Original article featuring Erica Olsen: http://www.mastercard.com/us/business/en/smallbiz/articles/archive/0205Customer.html
Considering the time and effort you invest in your business, it may be hard to stand back and see your company from a different perspective. Discover strategies that will help you to understand how customers experience your business.
By Tara Remiasz
Imagine you’re traveling for business. After your flight takes off and you settle into your seat, you suddenly smell freshly baked chocolate chip cookies. After a while, you see the flight attendants handing the cookies out to everyone. When you finally take a bite of your cookie, you congratulate yourself for choosing an airline with such a great perk.
Several years ago, an employee for Canadian Airlines International devised the idea that baking and serving fresh cookies would be a great way to enhance the customer experience, says Paul Levesque, author, CEO and founder of Customer Focus Breakthroughs Inc. based in California. The idea of serving fresh cookies may sound simple, but it required a solid understanding of the customers’ experience before the idea could be developed.
Often times it is difficult for owners and workers to grasp the customer experience because they are so ingrained in the minutia of running the business. Here are some strategy tools that will help you to see your business from a customer’s perspective.
Break It Down
Levesque says he had consulted with Canadian Airlines International about how to brainstorm customer service ideas. It is likely that a process like the one he taught Canadian Airlines International personnel was used in the brainstorming session that produced the fresh cookie idea. According to Levesque, you cannot separate employee motivation from the issue of customer service. Asking employees how to improve customer service has two inherent benefits: 1) Because of their daily dealings with customers, workers possess unique insights into the customer experience. 2) Employees will have a stronger desire to see initiatives enacted if they generate the ideas, as opposed to just following a mandated policy.
Ask employees to break down the customer experience into each step in the transaction, Levesque says. For example: First, the customer arrives in the parking lot. Second, the customer enters through the front door. Third, an employee greets the customer. And so on. Each step will be based on the type of business you run, whether it is on the Internet or a brick-and-mortar operation.
Once the customer experience has been broken down into each step, it’s time to apply three customer service principles to each phase of the process. You and your employees should consider how your business can exceed expectations, make the customer feel important and tailor the experience to individual categories of customers.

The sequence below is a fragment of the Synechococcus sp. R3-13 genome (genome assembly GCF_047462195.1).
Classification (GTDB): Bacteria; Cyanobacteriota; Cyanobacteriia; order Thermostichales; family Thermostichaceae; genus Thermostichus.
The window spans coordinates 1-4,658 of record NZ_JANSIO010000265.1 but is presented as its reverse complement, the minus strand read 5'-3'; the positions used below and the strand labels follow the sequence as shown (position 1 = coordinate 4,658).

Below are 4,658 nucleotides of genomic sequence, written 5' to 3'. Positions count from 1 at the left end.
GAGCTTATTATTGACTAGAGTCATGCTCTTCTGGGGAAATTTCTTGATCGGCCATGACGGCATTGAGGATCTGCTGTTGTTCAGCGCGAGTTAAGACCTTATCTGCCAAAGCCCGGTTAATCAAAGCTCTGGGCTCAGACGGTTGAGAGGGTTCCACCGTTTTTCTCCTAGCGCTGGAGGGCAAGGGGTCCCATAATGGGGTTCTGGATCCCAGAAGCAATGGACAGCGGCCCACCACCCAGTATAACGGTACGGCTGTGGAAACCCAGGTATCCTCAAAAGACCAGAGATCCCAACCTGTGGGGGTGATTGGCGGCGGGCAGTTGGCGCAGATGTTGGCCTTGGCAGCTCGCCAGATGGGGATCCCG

Levesque offers an example of how all three of these principals were realized when he visited the Magic Kingdom and spotted a braille map of the entire park. The existence of this map went beyond what most patrons probably expected, demonstrated that visually impaired visitors are important, and that the Magic Kingdom considers how to enhance everyone’s experience.
Ask Your Customers
Perhaps the only people who can vouch for the customer experience better than your workers are the customers themselves. Former customers can provide you with a wealth of information on how to improve operations, says Erica Olsen, vice president of marketing for Reno, Nev.-based OnStrategy.
Olsen suggests having a third-party call former customers for feedback. Instead of directly asking ‘Why don’t you frequent our business anymore?’ she suggests couching the question in terms of ‘We are trying to become more effective as an organization and would value your feedback.’
When you conduct surveys of existing customers, it’s essential that you ask if the primary job was done correctly, she says. Often times, surveys focus on specific details and overlook basic questions such as how well a business achieved its central goal.
There’s no magic number in terms of how many surveys you should conduct, but Olsen suggests that you do enough to see patterns in people’s answers. Allow yourself the necessary time to gather feedback, rather than conducting too few interviews before making changes. She also stresses the importance of giving something back in return for your customers’ feedback. By offering a discount or small gift card, you are in fact acknowledging that you value your customers’ time.
A Little Help From Your Friends
Andrew Field, CEO and founder of PrintingForLess.com, Inc., in Livingston, Mont., also endorses the idea of conducting surveys. Field suggests using a one to seven rating scale that covers how a certain transaction went, and also how important that particular transaction is for the customer.
In addition to tapping employees and customers for feedback, Field recommends professional mystery shoppers or simply employing the services of friends and family to mystery shop your operation. Field learned the value of mystery shopping accidentally, after his mother placed an order for brochures from his company. When the box of brochures arrived at her door, Field’s mother was dismayed to find that the box had been damaged in transit and some of the brochures had been ruined. Several of Field’s sales reps confirmed that this problem occasionally occurred with their clients’ shipments. Armed with this new information, Field’s company instituted a policy of shrink-wrapping bundles of paper goods and then double boxing each shipment.
Whether you decide to use a professional mystery shopping service or friends and family, the key is to obtain objective, unbiased information about how a customer experienced your company. Be sure to obtain feedback on everything from how the customer was greeted to the quality and timeliness of service.